Skip To Content
Category: Women's Health

Make Cervical Cancer Screening One of Your Health Priorities

As you are contemplating your goals for 2018, consider reevaluating your health and ensuring that you have your happiest and healthiest year yet. Routine screening tests with your healthcare provider are an important part of meeting that goal, and for women of all ages, screening for cervical cancer is one to keep on your radar.

A lot has changed in the world of cervical cancer screening. Thanks to regular pap smear screening, the incidence of cervical cancer in the U.S. has decreased more than 50% over the past 30 years, with most cases of cervical cancer occurring in women who were never or inadequately screened.

Most women are familiar with having a gynecological yearly exam, which includes a Pap smear, pelvic exam and breast exam. It is important to note that the pelvic exam and Pap smear are not the same thing. The Pap smear is a part of the pelvic exam, but also includes visualization of the vulva, vagina and cervix. Assessing the size and shape the cervix, uterus and ovaries are also a vital part of the exam.

Yearly exams are still important; however, Pap smears are no longer needed every year, as long as you have a history of negative testing.

Cervical cancer screening guidelines are as follows:

  • Starts at 21 regardless of age at first sexual encounter.
  • Ages 21-29 need screening every 3 years and testing for HPV is typically not indicated.
  • Ages 30-65 need screening every 5 years, with HPV testing.
  • After 65 a woman who has no history of abnormal pap smears may no longer need them.
  • If a woman has had a hysterectomy, she may no longer need pap smears.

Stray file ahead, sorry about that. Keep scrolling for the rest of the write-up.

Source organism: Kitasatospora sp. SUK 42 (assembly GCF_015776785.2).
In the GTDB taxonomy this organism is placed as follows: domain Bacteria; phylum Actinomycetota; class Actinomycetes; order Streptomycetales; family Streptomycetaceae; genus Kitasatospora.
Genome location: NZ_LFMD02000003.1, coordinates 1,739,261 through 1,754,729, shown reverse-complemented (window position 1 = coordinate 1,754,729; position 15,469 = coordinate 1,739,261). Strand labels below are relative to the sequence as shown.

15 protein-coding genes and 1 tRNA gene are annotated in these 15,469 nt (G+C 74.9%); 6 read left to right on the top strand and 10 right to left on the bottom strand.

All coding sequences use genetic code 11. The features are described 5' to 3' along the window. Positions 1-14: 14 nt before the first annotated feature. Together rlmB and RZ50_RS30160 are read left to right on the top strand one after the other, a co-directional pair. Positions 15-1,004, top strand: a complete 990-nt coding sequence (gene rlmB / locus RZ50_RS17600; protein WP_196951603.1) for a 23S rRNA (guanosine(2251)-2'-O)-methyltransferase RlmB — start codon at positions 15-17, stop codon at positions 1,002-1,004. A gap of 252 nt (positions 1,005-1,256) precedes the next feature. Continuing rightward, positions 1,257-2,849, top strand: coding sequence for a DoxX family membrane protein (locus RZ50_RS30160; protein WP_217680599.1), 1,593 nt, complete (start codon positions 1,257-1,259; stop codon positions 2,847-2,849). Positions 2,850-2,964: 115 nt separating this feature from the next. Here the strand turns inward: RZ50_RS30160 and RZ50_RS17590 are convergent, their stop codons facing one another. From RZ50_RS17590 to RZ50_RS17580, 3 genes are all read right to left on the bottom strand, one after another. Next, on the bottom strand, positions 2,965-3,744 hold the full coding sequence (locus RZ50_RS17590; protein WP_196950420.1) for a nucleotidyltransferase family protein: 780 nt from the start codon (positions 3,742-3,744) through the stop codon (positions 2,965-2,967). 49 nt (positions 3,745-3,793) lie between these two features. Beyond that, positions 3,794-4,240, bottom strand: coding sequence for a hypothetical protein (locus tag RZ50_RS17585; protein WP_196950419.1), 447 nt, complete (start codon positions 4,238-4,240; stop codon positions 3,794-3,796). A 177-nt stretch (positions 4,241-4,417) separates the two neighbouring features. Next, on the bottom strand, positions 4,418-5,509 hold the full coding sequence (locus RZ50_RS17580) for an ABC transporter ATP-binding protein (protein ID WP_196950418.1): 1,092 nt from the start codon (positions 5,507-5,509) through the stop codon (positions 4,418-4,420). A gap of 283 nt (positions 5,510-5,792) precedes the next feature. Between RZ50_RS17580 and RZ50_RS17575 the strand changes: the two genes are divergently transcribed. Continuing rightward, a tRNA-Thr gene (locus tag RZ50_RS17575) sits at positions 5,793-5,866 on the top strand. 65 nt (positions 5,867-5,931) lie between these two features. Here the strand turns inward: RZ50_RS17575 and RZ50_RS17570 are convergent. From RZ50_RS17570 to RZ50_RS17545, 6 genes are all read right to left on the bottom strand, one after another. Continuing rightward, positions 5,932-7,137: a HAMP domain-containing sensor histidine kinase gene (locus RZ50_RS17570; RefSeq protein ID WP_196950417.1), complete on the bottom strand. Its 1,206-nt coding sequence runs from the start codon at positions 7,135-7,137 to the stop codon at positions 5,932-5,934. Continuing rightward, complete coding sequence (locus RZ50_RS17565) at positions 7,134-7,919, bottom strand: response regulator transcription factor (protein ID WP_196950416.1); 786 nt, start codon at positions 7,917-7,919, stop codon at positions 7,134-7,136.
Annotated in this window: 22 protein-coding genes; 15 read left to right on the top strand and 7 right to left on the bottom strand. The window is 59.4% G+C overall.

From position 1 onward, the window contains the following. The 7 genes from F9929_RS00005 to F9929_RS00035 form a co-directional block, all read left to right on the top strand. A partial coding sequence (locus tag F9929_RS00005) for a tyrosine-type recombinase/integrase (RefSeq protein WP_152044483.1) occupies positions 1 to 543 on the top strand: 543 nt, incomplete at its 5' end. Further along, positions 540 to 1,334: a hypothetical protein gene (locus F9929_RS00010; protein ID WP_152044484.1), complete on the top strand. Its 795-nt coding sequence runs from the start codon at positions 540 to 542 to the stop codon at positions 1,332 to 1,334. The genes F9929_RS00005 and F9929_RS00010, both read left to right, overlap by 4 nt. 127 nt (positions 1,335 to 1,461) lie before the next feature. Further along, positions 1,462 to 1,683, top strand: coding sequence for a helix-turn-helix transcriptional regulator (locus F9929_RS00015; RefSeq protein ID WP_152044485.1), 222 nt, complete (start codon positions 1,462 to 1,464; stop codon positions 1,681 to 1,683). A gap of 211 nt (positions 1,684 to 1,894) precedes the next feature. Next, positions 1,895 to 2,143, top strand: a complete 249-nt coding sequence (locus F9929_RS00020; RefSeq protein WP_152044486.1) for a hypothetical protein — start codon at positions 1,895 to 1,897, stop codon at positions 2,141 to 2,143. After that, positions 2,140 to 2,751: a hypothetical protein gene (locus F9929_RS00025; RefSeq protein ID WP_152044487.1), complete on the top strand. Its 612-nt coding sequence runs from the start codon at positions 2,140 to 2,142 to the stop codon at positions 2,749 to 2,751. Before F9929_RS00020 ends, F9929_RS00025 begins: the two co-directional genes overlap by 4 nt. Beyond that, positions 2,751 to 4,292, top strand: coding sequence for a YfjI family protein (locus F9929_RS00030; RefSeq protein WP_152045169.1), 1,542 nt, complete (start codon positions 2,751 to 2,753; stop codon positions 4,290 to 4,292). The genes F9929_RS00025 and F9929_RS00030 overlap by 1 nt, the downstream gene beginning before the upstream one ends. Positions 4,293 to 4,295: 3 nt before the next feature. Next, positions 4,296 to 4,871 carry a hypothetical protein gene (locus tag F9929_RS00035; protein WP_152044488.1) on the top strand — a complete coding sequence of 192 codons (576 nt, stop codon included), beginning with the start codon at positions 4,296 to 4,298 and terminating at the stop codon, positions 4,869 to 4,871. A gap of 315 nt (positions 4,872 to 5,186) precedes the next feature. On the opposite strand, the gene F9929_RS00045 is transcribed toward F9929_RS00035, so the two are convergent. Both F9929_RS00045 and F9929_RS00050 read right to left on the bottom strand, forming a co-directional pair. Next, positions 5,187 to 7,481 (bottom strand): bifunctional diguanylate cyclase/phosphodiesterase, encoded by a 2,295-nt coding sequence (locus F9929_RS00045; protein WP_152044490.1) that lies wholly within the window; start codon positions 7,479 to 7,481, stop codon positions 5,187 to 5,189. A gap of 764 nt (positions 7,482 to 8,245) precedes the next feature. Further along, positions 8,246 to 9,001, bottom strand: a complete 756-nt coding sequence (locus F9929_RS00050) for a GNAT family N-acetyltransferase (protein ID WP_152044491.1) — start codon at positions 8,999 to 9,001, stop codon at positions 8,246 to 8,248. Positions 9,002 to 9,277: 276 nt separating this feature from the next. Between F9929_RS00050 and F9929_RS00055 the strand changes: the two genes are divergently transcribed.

Of course, the above guidelines are for those who have previously had negative testing. This will change if your pap smear comes back abnormal.

As you may have noticed, HPV testing is an important addition to our cervical cancer screening. HPV (human papillomavirus) is the virus that can cause cervical cancer. It is sexually transmitted and can be temporary or persistent. Those with persistent HPV are at an increased risk of cervical dysplasia (“precancer”) or cancer. Fortunately, we have FDA approved vaccines that have been shown to be effective at preventing some HPV infection. These vaccines may significantly reduce a patient’s risk of cervical cancer. This vaccination is recommended for all boys and girls ages 9 to 26 and should be given before they reach an age at which they may be exposed to HPV.

All patients are unique and these are only recommendations. It is important that at your yearly exam, your previous Pap smear results are discussed with your provider, as well as how often you should be screened.

By adding regular screens to your new year, you are more likely to improve your health through 2018.

Dr. Colleen Thibaut practices at Ashley Women’s Center in Gastonia and Belmont.